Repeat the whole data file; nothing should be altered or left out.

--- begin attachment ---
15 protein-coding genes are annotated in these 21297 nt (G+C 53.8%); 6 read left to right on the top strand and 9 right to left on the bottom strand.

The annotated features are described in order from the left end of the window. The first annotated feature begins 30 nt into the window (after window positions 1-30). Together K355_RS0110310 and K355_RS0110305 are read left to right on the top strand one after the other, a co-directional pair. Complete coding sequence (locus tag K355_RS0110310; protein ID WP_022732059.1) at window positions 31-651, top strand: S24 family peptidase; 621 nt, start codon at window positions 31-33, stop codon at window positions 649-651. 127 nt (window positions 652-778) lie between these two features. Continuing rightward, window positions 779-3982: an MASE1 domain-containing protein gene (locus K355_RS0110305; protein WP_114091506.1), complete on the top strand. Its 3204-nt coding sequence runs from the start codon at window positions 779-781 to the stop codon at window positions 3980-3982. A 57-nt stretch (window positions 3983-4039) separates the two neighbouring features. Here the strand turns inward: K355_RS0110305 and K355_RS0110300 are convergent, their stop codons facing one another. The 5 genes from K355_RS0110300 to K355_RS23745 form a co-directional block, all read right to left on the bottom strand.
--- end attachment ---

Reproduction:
15 protein-coding genes are annotated in these 21297 nt (G+C 53.8%); 6 read left to right on the top strand and 9 right to left on the bottom strand.

The annotated features are described in order from the left end of the window. The first annotated feature begins 30 nt into the window (after window positions 1-30). Together K355_RS0110310 and K355_RS0110305 are read left to right on the top strand one after the other, a co-directional pair. Complete coding sequence (locus tag K355_RS0110310; protein ID WP_022732059.1) at window positions 31-651, top strand: S24 family peptidase; 621 nt, start codon at window positions 31-33, stop codon at window positions 649-651. 127 nt (window positions 652-778) lie between these two features. Continuing rightward, window positions 779-3982: an MASE1 domain-containing protein gene (locus K355_RS0110305; protein WP_114091506.1), complete on the top strand. Its 3204-nt coding sequence runs from the start codon at window positions 779-781 to the stop codon at window positions 3980-3982. A 57-nt stretch (window positions 3983-4039) separates the two neighbouring features. Here the strand turns inward: K355_RS0110305 and K355_RS0110300 are convergent, their stop codons facing one another. The 5 genes from K355_RS0110300 to K355_RS23745 form a co-directional block, all read right to left on the bottom strand.